The Future of The Future

29 Jul – 25 Oct 2010

"Yesterday we dreamt about the future, today the future dreams about us."

Jochen Gerz, Barbara Holub, Norman Klein, Marysia Lewandowska & Neil Cummings, Die Planung / A Terv, Terreform ONE

The future is not what it used to be. While this saying has already entered popular culture, its implications began to dawn on us only recently. The notion of "future" was central to Modernism, but in the late 20th century it ceased to be the driver of the Western world. In recent decades, questions of the past, of memory and identity, instead emerged as dominant in our society


The premise of this project is that this current position, with its division between our notions of past and future, is untenable. We seem to find ourselves on the threshold of a fundamental social and cultural change that is once again raising the question of the future. But it is the future (or futures) of a different kind – one that does not separate itself from the past, one that emphasizes sustainability and interconnectedness rather than progress and growth without limits.

This new understanding is already emerging in statements such as the following made by the artist Jochen Gerz: “The question of the future, which is the central question of modernism, is also a question of the past.” One can find the future in one form or another in the past as well as the present, and it is artists who often recognize it and help create it by making vital connections and by envisioning new forms and attitudes.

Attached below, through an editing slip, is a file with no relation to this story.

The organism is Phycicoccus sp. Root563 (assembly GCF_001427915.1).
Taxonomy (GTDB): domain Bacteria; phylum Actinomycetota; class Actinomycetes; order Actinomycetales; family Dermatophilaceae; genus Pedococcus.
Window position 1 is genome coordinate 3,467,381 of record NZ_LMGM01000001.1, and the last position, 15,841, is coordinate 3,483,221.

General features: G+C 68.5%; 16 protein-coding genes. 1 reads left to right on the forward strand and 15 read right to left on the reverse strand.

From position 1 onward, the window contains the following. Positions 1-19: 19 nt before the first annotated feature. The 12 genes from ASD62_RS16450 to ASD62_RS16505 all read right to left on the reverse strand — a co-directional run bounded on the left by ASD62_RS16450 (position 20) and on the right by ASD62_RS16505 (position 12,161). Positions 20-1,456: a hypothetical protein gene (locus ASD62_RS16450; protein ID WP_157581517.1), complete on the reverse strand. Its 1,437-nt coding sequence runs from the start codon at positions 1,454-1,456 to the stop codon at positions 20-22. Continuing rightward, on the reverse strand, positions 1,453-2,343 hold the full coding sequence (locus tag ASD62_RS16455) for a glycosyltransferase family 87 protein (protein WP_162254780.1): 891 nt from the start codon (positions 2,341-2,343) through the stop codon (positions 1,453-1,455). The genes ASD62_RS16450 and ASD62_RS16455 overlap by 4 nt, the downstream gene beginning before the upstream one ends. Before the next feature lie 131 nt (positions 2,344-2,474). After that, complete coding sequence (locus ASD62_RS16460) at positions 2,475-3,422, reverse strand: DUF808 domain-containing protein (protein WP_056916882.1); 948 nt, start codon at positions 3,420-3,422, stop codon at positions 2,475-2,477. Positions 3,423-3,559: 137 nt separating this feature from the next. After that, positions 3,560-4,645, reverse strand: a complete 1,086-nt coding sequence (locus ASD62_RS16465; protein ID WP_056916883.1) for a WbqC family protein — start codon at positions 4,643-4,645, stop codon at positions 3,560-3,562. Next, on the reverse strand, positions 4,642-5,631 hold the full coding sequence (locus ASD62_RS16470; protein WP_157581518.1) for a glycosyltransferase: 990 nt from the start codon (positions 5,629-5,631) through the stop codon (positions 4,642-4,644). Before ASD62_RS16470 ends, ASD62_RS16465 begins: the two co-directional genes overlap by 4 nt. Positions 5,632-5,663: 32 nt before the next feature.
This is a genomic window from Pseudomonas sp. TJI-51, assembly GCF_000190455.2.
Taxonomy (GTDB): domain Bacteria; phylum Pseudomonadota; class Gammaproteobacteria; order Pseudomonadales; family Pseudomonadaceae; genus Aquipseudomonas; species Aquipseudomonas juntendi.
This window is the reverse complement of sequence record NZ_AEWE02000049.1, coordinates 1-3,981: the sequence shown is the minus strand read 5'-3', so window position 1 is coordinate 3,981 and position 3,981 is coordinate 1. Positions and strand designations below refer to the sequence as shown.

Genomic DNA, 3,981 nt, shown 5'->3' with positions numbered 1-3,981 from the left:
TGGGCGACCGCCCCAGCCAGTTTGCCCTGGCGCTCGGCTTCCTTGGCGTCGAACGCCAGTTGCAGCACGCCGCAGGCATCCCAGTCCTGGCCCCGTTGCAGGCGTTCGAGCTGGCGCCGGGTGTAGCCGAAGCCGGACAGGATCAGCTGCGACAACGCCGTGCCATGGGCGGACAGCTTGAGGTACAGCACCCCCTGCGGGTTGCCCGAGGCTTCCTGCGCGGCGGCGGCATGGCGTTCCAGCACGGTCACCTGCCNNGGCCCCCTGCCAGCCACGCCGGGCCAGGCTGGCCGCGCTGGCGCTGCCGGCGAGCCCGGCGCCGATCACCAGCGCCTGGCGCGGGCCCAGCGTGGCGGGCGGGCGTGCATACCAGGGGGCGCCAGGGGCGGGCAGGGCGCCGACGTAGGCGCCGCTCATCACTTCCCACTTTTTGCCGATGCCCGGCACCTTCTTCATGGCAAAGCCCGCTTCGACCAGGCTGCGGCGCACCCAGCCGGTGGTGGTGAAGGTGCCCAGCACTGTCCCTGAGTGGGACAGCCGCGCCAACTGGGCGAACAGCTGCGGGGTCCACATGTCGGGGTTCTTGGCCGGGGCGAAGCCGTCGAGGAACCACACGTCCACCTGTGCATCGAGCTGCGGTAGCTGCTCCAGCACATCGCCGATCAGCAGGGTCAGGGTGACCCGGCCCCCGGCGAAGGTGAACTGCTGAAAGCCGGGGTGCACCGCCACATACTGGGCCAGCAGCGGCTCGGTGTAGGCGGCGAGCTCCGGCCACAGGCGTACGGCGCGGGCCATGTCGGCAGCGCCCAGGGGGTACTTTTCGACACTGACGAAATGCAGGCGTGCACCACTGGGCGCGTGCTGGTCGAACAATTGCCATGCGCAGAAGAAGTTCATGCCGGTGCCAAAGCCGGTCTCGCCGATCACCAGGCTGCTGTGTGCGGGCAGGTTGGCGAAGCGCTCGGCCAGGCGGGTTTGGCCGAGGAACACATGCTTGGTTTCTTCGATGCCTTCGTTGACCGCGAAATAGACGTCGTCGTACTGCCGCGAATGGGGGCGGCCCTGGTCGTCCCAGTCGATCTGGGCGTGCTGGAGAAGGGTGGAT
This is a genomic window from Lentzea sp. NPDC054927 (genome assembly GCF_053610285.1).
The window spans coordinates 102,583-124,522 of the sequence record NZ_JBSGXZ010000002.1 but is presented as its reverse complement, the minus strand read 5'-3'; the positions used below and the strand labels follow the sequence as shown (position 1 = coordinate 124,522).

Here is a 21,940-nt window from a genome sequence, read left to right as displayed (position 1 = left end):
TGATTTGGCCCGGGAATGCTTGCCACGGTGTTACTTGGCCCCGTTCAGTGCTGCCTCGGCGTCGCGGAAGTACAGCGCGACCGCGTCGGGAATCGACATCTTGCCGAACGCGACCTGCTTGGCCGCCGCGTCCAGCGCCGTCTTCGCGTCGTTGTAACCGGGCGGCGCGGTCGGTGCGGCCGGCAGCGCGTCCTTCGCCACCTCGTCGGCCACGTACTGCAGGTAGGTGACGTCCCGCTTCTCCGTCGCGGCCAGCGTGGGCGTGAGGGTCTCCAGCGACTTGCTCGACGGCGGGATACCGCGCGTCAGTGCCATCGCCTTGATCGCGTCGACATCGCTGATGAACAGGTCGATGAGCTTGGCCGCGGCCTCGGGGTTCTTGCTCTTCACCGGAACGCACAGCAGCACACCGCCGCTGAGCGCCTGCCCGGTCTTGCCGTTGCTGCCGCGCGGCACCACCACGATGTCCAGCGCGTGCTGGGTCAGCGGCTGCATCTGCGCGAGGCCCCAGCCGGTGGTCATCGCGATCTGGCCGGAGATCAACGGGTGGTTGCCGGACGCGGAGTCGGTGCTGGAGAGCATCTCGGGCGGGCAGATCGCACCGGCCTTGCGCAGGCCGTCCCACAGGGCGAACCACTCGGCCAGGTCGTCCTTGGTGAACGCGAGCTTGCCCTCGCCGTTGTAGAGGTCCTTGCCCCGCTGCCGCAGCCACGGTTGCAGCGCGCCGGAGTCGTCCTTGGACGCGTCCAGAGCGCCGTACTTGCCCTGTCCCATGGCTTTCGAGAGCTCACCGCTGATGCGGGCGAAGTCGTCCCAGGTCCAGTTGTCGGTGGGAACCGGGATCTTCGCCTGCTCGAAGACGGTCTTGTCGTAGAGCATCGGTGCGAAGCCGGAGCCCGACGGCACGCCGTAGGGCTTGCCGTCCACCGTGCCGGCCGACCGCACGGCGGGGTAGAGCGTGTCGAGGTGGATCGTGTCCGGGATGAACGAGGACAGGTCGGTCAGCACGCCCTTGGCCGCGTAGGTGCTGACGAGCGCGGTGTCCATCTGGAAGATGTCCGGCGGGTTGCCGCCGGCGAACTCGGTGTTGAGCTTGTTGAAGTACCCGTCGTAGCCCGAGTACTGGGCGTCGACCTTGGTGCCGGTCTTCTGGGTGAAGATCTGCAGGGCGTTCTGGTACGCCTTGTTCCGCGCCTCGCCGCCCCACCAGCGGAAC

For instance, in their film Museum Futures (2009) set in the year 2058, Marysia Lewandowska and Neil Cummings present the Moderna Museet in Stockholm as a paradigm of new cultural institutions. Through an interview with the future director of the museum, the viewer learns about new institutional forms, whose elements are already in existence today, including concepts such as Open Source and Creative Commons.

Terreform ONE [Open Network Ecology] is a not-for-profit group of designers, architects, artists, and scientists who explore the environmental possibilities of New York. In their own words, this unique lab “develops innovative solutions and technologies for local sustainability in energy, transportation, infrastructure, buildings, waste treatment, food, water, and media spaces.”

Norman Klein is a cultural critic, urban and media historian, novelist, and the author of experimental projects whose subject is the human need to envision the future. In his works, such as the interactive multi-media novel The Imaginary 20th Century, Klein links the past and the future in a provocative manner, forcing the reader/viewer to see the present in a different light. 
The exhibition will present artists from different countries and generations, who search for a more balanced relationship between the past and the future, such as we lacked in the last century and are still seeking in the present. In other words, the project aspires to explore the emerging future of a different kind, one that heralds a fundamental social and cultural change. The exhibition aims to introduce various forms of this future, advancing the belief that both the past and the future need our attention, and that the one cannot do without the other. With this aim, on October 9, 2010, the DOX Centre for Contemporary Art, in collaboration with the Respekt Institute and the Forum 2000 Foundation, is launching the event 12 Hours of the Future, comprising presentations by 40 representatives of various fields in response to major challenges of today.